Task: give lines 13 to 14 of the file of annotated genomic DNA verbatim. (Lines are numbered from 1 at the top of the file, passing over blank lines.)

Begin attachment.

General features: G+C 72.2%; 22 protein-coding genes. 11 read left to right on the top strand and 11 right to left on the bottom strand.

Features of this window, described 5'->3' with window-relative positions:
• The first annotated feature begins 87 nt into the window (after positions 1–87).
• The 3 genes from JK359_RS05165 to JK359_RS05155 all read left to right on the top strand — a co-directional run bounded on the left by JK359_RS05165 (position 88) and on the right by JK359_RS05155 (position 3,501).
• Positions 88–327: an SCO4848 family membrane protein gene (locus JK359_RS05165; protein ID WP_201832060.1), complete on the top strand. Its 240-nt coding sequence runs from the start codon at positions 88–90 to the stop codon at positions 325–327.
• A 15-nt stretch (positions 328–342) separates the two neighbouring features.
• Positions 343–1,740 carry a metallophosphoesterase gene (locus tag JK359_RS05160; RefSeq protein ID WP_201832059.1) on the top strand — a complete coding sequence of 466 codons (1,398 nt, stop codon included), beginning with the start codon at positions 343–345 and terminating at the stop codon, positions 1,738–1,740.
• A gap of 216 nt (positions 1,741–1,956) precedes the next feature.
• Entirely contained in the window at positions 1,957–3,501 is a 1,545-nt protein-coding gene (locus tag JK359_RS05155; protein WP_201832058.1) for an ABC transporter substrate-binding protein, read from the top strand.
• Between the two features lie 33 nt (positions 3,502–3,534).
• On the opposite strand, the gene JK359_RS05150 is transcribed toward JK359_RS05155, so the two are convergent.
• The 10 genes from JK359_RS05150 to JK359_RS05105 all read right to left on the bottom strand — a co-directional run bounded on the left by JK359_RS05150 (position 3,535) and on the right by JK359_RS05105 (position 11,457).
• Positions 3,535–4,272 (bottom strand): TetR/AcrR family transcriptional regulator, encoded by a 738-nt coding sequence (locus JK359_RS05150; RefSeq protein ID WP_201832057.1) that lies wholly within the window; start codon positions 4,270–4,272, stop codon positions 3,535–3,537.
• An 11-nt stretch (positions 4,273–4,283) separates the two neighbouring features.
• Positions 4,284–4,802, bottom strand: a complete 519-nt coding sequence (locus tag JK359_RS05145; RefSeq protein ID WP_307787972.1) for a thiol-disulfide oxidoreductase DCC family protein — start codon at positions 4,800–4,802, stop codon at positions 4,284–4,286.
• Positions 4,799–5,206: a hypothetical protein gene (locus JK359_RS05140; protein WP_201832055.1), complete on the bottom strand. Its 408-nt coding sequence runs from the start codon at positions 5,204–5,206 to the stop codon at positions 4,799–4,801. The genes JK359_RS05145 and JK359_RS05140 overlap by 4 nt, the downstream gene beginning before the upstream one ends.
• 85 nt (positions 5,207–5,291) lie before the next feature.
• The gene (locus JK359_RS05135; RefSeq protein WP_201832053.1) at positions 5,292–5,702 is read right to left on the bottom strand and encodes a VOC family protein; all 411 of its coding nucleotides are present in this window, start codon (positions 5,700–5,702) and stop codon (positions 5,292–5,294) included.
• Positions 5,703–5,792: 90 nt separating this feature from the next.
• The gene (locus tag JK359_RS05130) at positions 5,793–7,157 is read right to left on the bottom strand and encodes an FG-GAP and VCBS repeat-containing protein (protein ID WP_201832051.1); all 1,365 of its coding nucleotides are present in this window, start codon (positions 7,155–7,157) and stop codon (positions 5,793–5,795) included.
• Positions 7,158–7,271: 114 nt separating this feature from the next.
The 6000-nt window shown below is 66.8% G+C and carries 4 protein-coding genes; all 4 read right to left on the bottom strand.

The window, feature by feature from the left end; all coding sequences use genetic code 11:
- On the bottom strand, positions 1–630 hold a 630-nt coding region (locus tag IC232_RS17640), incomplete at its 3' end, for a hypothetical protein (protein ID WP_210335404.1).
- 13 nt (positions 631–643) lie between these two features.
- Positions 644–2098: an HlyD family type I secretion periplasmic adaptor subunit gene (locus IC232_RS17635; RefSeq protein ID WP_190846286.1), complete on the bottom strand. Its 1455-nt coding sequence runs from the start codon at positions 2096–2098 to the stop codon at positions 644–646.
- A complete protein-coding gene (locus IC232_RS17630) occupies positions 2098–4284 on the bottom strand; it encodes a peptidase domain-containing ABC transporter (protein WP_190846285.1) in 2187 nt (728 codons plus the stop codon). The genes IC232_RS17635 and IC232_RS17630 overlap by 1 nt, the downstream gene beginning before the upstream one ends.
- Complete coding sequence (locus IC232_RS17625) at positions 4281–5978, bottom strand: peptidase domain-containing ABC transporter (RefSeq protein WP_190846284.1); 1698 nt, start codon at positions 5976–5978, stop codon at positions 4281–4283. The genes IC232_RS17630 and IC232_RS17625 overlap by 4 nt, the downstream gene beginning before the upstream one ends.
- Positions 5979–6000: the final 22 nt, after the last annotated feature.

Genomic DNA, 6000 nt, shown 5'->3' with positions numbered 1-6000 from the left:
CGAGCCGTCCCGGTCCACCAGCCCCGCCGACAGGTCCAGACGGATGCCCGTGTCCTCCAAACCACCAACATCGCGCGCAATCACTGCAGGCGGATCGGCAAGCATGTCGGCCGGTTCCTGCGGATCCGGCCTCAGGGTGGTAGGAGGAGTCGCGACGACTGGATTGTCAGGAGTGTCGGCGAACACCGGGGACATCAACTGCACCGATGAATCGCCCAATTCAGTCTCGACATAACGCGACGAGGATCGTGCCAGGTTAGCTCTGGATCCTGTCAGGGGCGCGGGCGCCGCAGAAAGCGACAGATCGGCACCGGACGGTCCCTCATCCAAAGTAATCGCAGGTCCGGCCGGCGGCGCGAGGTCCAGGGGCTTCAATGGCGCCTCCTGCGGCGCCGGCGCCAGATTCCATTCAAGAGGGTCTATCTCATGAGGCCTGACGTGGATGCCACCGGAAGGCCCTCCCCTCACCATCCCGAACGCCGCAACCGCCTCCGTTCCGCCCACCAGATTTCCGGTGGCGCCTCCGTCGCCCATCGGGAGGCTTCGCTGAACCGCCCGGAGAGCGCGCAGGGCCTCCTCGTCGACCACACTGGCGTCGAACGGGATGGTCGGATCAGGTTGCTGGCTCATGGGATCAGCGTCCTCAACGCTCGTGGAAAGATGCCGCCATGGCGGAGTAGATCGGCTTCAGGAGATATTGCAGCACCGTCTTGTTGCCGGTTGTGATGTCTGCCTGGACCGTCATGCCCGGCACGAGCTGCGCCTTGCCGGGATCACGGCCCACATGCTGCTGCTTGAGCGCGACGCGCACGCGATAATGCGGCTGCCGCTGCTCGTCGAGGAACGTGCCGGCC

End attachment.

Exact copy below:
• Positions 3,535–4,272 (bottom strand): TetR/AcrR family transcriptional regulator, encoded by a 738-nt coding sequence (locus JK359_RS05150; RefSeq protein ID WP_201832057.1) that lies wholly within the window; start codon positions 4,270–4,272, stop codon positions 3,535–3,537.
• An 11-nt stretch (positions 4,273–4,283) separates the two neighbouring features.